You go through an entire (kind of) vetting process with the professor of the class. He wants to make sure that the students who want to be a part of a certain project are going to perform well in the project that they’re applying for, and have the skills and have the resources to do it… So I applied, and less than a month later was accepted on, with nine other guys, to start this completely open source robotics project.
Pretty cool. What did that feel like, when you got accepted on? Were you like “Dang, I’ve gotta go buy a plane ticket”, or whatever sort of logistics? Or were you just excited? Did you celebrate with friends and family? What kind of a level of an honor was this one - a big deal, a small deal?
Oh, this was a big deal for me. I live right now in a smaller town, Kissimmee, South of Orlando. Everybody knows Orlando, not so much Kissimmee… So the biggest things I had ever seen were Disney, and at times I’d gone to Puerto Rico… And when I found out about NASA, I honestly couldn’t believe it. I hit F5 on the web page that showed I was a part of the group a few times, just to make sure it was real…
Ha-ha! That’s funny.
And it was. And I am still in shock and awe that I got to be part of that project. I immediately called my parents, and then within five minutes I had a flood of texts, because they were so excited and spread the news…
Yeah, it was just a really wonderful experience, and definitely nothing that I had ever expected to be doing.
Kind of modern-day equivalent of “Pinch me, I’m dreaming.” It’s like “F5, I’m dreaming.” Just like hard refresh that sucker, make sure there’s no cache… Is this possibly real…?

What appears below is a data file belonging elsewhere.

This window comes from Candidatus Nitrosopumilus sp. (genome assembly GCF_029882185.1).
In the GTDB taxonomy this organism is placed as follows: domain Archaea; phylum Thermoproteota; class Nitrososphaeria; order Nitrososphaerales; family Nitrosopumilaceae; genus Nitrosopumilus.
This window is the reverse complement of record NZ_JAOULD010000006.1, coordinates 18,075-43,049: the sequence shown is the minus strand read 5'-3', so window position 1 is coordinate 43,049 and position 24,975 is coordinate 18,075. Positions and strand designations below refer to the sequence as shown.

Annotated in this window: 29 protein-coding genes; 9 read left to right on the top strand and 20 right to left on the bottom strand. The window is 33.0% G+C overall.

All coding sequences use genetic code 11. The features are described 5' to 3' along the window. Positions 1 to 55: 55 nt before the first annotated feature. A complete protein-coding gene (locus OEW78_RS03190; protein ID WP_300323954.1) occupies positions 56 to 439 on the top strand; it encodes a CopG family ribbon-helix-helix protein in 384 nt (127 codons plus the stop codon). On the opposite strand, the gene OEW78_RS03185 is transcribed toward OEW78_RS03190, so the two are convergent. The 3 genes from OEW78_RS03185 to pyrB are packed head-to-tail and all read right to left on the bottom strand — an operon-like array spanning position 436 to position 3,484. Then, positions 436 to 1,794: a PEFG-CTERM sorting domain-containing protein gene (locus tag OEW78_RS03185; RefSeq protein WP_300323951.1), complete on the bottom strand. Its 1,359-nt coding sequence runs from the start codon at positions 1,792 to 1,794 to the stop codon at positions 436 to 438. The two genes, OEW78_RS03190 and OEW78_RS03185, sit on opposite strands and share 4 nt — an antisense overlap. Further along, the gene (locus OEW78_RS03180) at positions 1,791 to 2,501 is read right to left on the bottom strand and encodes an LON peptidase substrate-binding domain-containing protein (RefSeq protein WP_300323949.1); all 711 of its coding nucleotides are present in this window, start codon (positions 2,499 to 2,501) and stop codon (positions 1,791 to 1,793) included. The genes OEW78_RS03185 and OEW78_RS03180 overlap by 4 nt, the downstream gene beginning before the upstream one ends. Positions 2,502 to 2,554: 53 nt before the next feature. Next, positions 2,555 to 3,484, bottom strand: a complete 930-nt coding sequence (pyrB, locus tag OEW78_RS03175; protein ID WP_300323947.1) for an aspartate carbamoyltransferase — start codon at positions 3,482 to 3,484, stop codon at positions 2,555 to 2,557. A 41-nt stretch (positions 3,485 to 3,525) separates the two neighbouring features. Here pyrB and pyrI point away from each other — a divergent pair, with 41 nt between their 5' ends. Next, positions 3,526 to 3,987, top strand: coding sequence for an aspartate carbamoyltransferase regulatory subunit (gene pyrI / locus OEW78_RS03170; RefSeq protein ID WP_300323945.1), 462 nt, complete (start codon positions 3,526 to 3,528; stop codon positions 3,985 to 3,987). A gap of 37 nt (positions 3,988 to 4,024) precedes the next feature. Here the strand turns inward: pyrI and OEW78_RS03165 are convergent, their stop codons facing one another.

Yeah, it’s funny… So everybody knows NASA. The name itself is very iconic in space, and we’ve just celebrated our 50th anniversary. So I was very excited when I found out about it… And then the longer I was on the center and the more I researched after I got the offer, the more excited I became in space. So I think in a lot of ways I’m way more excited now than I was even back then.
You mentioned in what you learned here that you had to write a strong cover letter. What was involved in writing that? What was involved in the research to make sure you got it right?
[07:43] Yeah, so I definitely wanted to make sure that I was competent to perform, that I would stick to my commitments, that I would show the professor that if I got a project as important as working with NASA, that I would be able to deliver. And thankfully, I had been working at a hospital group here in Orlando, working software development for them, and they had given me the opportunity to be the scrum lord over one of their development teams.
So I really drove home the leadership part of my experience, and then just displayed a willingness to learn. I think I’ve really always done a good job at searching, and if I get stuck, just working the problem. I had no robotics experience, I had no simulation experience; all I had was the desire, not just to work for NASA, but to work on something I never had before. And with robotics being such a big part of today’s world, and even a bigger part going forward, I really wanted to do something that would get me out of my comfort zone.
So how long was the duration of this internship, the project?
This project ran all the way from October 2018 - that’s when we really started getting into it - until May of 2019. In between there we got to go to NASA several times, we made it a point to go every Friday… So that’s where the Swamp Works engineers came in. They were the subject matter experts for us.
I should probably explain what we were asked to do for this project. The Swamp Works team - they’ve designed the RASSOR. It stands for Regolith Advanced Surface Systems Operations Robot, and it’s a digging robot. It’s a digging robot to go to other planets, primarily the Moon and Mars, and perform what are known as ISRU In Situ Research Operations. And all it means is being able to dig up the top soil on another planet that has elements like Hydrogen, and being able to dump that into a processing facility where you can convert that Hydrogen into fuel.